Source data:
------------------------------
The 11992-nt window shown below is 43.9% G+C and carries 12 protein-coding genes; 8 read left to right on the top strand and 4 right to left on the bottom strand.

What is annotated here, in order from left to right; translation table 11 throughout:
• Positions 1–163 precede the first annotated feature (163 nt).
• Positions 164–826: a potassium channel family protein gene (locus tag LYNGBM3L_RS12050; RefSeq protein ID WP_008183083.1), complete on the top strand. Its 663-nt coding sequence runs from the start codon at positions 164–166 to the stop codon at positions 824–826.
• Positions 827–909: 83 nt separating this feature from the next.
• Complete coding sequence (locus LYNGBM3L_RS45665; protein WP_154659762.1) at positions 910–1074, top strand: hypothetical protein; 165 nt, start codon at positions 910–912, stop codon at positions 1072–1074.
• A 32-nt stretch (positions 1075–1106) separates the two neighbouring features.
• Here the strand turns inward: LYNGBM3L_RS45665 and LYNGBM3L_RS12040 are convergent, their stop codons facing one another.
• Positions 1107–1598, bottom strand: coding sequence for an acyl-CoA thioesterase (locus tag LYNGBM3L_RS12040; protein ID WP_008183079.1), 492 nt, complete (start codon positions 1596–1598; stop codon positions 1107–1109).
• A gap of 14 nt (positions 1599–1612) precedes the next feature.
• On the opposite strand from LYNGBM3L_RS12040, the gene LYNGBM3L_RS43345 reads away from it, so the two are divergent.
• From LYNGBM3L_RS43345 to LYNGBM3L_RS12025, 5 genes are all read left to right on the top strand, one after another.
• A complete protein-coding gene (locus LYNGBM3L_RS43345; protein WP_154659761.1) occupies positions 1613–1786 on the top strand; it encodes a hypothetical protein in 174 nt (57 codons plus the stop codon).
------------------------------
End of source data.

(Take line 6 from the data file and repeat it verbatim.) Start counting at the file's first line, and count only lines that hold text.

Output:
• Complete coding sequence (locus LYNGBM3L_RS45665; protein WP_154659762.1) at positions 910–1074, top strand: hypothetical protein; 165 nt, start codon at positions 910–912, stop codon at positions 1072–1074.